If your airplane is damaged and cannot be repaired for less than the agreed upon value for the airplane (or, in some cases, for less than 75% of the agreed upon value of the airplane - read your policy) the insurance company has the right to consider the airplane "totaled" and simply pay you the agreed-upon value of the airplane as per the policy. If the company offers to pay and you accept the money for the agreed value of the airplane, you will be required to sign a Bill of Sale for the airplane and turn it over to the insurance company. It will probably try to sell the wreckage to someone who wants to rebuild it, or to a salvage yard so as to get something back after it has paid out on your policy. Yes, you often can bid on the wreckage if you are so inclined.
If you wish to insure your airplane for a lower than market value, your insurer will likely be agreeable. But while that will reduce your hull insurance premium, it carries a serious risk: If the airplane is damaged, but not badly, and repair estimates approach the agreed upon value, the insurer can consider the airplane totaled. You then are faced with a decision: You entered into a contract - all insurance is governed by contract law - and you agreed with the insurance company on a low value for your airplane. You can either sign over the airplane to the insurance company and get a check for that amount, or you can say that you don't want to take the money. If you chose not to take the money, you are on the hook for the cost of repairs; the insurance company offered to live up to its end of the contract and you declined, the insurance company's obligation is over. Yes, there have been owners faced with such a situation and who could not afford to fix their airplane on their own and had to turn over an airplane that could be fixed to the insurance company for less than it was actually worth!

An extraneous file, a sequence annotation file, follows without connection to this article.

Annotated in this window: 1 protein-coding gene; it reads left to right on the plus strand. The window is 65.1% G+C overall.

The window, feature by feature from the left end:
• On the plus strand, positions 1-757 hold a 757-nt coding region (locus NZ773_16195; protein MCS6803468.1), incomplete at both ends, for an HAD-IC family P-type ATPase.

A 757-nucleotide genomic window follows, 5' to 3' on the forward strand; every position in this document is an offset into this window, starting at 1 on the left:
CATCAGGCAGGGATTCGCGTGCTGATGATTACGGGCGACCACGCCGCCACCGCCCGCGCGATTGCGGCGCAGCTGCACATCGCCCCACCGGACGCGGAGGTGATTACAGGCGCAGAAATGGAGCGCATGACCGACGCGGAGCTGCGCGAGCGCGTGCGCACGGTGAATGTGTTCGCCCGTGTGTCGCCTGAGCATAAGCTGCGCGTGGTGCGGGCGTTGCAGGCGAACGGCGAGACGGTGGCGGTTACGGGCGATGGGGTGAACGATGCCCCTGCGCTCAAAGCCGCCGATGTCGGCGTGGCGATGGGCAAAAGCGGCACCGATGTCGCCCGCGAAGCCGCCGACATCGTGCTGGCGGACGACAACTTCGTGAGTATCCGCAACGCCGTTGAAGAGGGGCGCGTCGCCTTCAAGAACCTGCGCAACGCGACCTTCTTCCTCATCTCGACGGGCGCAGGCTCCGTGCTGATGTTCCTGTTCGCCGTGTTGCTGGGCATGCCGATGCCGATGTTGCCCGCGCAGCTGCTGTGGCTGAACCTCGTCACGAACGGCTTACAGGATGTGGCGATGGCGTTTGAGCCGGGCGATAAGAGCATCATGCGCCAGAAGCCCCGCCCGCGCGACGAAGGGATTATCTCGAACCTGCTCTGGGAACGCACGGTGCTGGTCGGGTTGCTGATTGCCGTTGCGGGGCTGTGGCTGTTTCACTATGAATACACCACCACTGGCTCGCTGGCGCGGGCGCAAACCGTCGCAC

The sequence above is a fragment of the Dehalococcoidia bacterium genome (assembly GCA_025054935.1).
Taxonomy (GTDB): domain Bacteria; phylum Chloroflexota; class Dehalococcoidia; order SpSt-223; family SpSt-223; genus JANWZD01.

Liability insurance covers you for injury, death or property-related loss, up to the stated amount of the policy. It also pays for the cost of defending you if you are sued. That is crucially important because the cost of defending a lawsuit may be greater than any damages owed, especially if the court absolves you of blame.
An aviation liability policy will have a "limit". That is the maximum amount that the company will pay for damage you cause. The standard aviation policy has a $1 million overall limit.